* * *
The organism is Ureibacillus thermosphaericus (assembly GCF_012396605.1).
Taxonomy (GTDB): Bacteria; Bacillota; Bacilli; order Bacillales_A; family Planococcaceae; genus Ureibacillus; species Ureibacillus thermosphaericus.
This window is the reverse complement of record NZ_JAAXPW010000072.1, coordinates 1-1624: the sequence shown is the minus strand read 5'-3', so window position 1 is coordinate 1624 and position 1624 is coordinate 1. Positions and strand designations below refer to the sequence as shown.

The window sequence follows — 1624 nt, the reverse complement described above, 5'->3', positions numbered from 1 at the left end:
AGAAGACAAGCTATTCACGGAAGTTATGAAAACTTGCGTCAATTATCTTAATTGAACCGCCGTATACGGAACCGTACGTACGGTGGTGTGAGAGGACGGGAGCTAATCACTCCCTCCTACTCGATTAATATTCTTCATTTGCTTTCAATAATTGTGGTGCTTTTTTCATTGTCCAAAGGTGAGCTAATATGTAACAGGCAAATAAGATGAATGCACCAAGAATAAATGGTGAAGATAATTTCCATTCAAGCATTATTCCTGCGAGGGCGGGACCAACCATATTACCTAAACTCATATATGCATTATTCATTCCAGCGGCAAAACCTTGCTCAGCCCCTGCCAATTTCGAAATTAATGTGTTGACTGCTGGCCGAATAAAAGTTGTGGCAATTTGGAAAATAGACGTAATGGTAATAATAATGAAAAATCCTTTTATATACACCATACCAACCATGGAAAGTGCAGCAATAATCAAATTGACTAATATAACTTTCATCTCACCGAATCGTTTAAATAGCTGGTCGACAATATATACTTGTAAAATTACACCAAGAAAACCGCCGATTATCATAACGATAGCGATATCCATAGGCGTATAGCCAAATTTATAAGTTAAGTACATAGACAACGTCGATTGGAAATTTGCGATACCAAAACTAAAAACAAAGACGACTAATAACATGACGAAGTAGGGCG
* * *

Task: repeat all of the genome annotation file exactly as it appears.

The organism is Ureibacillus thermosphaericus (assembly GCF_012396605.1).
Taxonomy (GTDB): Bacteria; Bacillota; Bacilli; order Bacillales_A; family Planococcaceae; genus Ureibacillus; species Ureibacillus thermosphaericus.
This window is the reverse complement of record NZ_JAAXPW010000072.1, coordinates 1-1624: the sequence shown is the minus strand read 5'-3', so window position 1 is coordinate 1624 and position 1624 is coordinate 1. Positions and strand designations below refer to the sequence as shown.

The window sequence follows — 1624 nt, the reverse complement described above, 5'->3', positions numbered from 1 at the left end:
AGAAGACAAGCTATTCACGGAAGTTATGAAAACTTGCGTCAATTATCTTAATTGAACCGCCGTATACGGAACCGTACGTACGGTGGTGTGAGAGGACGGGAGCTAATCACTCCCTCCTACTCGATTAATATTCTTCATTTGCTTTCAATAATTGTGGTGCTTTTTTCATTGTCCAAAGGTGAGCTAATATGTAACAGGCAAATAAGATGAATGCACCAAGAATAAATGGTGAAGATAATTTCCATTCAAGCATTATTCCTGCGAGGGCGGGACCAACCATATTACCTAAACTCATATATGCATTATTCATTCCAGCGGCAAAACCTTGCTCAGCCCCTGCCAATTTCGAAATTAATGTGTTGACTGCTGGCCGAATAAAAGTTGTGGCAATTTGGAAAATAGACGTAATGGTAATAATAATGAAAAATCCTTTTATATACACCATACCAACCATGGAAAGTGCAGCAATAATCAAATTGACTAATATAACTTTCATCTCACCGAATCGTTTAAATAGCTGGTCGACAATATATACTTGTAAAATTACACCAAGAAAACCGCCGATTATCATAACGATAGCGATATCCATAGGCGTATAGCCAAATTTATAAGTTAAGTACATAGACAACGTCGATTGGAAATTTGCGATACCAAAACTAAAAACAAAGACGACTAATAACATGACGAAGTAGGGCG